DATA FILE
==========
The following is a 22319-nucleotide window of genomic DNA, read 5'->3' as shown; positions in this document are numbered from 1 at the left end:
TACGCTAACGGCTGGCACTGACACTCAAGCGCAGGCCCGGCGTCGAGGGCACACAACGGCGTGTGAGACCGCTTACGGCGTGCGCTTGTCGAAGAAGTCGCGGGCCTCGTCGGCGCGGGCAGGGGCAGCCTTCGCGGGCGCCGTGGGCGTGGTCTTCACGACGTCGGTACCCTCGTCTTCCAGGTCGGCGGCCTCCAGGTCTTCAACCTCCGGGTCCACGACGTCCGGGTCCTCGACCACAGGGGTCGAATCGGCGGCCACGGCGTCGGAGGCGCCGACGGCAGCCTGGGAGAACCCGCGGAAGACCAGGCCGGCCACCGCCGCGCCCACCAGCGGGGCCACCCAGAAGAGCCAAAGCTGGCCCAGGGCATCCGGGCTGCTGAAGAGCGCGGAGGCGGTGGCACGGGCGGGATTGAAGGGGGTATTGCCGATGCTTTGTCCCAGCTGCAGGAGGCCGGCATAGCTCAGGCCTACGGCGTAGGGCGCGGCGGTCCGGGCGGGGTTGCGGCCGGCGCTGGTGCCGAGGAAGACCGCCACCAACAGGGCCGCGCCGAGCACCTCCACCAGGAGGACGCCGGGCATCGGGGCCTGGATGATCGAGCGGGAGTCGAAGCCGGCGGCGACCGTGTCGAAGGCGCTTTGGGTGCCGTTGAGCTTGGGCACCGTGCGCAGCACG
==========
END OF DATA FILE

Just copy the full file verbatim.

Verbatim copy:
The following is a 22319-nucleotide window of genomic DNA, read 5'->3' as shown; positions in this document are numbered from 1 at the left end:
TACGCTAACGGCTGGCACTGACACTCAAGCGCAGGCCCGGCGTCGAGGGCACACAACGGCGTGTGAGACCGCTTACGGCGTGCGCTTGTCGAAGAAGTCGCGGGCCTCGTCGGCGCGGGCAGGGGCAGCCTTCGCGGGCGCCGTGGGCGTGGTCTTCACGACGTCGGTACCCTCGTCTTCCAGGTCGGCGGCCTCCAGGTCTTCAACCTCCGGGTCCACGACGTCCGGGTCCTCGACCACAGGGGTCGAATCGGCGGCCACGGCGTCGGAGGCGCCGACGGCAGCCTGGGAGAACCCGCGGAAGACCAGGCCGGCCACCGCCGCGCCCACCAGCGGGGCCACCCAGAAGAGCCAAAGCTGGCCCAGGGCATCCGGGCTGCTGAAGAGCGCGGAGGCGGTGGCACGGGCGGGATTGAAGGGGGTATTGCCGATGCTTTGTCCCAGCTGCAGGAGGCCGGCATAGCTCAGGCCTACGGCGTAGGGCGCGGCGGTCCGGGCGGGGTTGCGGCCGGCGCTGGTGCCGAGGAAGACCGCCACCAACAGGGCCGCGCCGAGCACCTCCACCAGGAGGACGCCGGGCATCGGGGCCTGGATGATCGAGCGGGAGTCGAAGCCGGCGGCGACCGTGTCGAAGGCGCTTTGGGTGCCGTTGAGCTTGGGCACCGTGCGCAGCACG